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    Entries in data (54)


    REVISITED: For American workers, the quits keep coming

    Back in February I posted CHART OF THE DAY: The Return of the Quit, a look at the increasing rate of 'quits', (HR nerds can call them 'voluntary separations' if that makes you feel better), across the American labor market.

    Back in February, the news was that quits were rising from the financial recession low point of 2009-2010, reflecting growing individual confidence in the labor market and consequently placing pressure on organizations to develop retention, replacement, succession planning strategies.

    Fast forward about nine months to the latest data on quits, (Note: this data comes from the Bureau of Labor Statistics JOLTS (Job Openings and Labor Turnover Survey) report), and the story about quits continues to play out along the same lines as I talked about in February. 

    I'm going to hit you with the updated data below, then revisit my (FREE) commentary after the jump. I actually think all the points I made about th February data still apply in November, the question really being if we as organizational talent pros are paying enough attention to this data.

    Here is the latest data, showing the Quit rate climbing to about 2%:

    Some thoughts:

    1. 'Quits' are a function of several factors, (personal circumstances, the magnitude of the jerkitude of your managers, people self-selecting out as not being in the right job, etc.), but most observers of the Quit rate on a macro level ascribe movements in the rate to worker's confidence in their ability to find another, and what they think will be a likely 'better', job.  The rate moving up, to a level that is approaching the pre-recession level, is a signal that overall job market confidence is rising.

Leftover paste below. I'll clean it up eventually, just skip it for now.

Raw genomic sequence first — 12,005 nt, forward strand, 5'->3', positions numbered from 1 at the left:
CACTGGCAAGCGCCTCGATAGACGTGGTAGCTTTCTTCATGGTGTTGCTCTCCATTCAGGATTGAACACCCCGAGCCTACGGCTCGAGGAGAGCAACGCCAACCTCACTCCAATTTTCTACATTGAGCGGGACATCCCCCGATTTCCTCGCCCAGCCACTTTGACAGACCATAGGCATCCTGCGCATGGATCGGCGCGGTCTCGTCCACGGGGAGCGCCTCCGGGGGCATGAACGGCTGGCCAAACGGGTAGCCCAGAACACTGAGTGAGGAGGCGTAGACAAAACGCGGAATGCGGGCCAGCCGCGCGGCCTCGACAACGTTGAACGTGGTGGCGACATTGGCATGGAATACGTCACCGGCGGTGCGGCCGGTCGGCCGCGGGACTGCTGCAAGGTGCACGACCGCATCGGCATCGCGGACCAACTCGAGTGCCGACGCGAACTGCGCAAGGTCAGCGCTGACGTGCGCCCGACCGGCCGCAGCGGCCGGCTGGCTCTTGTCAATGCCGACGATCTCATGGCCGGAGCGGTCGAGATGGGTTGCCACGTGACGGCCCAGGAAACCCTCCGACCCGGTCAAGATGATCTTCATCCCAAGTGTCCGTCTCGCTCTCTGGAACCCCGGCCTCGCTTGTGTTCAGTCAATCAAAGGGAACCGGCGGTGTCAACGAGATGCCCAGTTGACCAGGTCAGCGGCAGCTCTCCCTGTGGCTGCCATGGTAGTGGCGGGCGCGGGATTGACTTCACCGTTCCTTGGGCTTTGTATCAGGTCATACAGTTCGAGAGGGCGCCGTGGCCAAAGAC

2. So while you and many other HR/Talent pros are lamenting about 'hard-to-fill' jobs, simultaneously more of the workforce are thinking of themselves as 'easy-to-place'. I'm not sure how that apparent paradox will work out, (probably very differently depending on location, skills, etc.), but it is kind of interesting and amusing at the same time.

    3. How you are thinking about and reacting to news of a good employee quitting is probably changing too. In 2008 or 2009, you might have reacted by thinking, 'What is she crazy? Where is she going to find another job with as good pay/benefits/cupcake Friday like we have here?'. Now? Probably you'd think more along the lines of 'Hmm... She's going to XYZ Corp? I wonder if she could bring me over there too.'

    4. Last, while the Quit rate increasing kind of feels like it is a good thing, there is certainly some warning signs as well. For one, those recent quitters might find that their skills and experience are not in as high a demand as they figured, and thus end up spiking the unemployment rate in the short term, (as well as having to take a boatload of grief from people questioning their sanity for quitting a perfectly good job). They might find, even today, that keeping a job is much easier than finding a job. And increasing worker confidence might put pressure on companies to increase wages, which can also have a detrimental effect on growth and profits.

    So take a look at the JOLTS report if you are interested in this kind of data, I think it gives a little more color and depth to the more widely reported headline of the total rate of unemployment.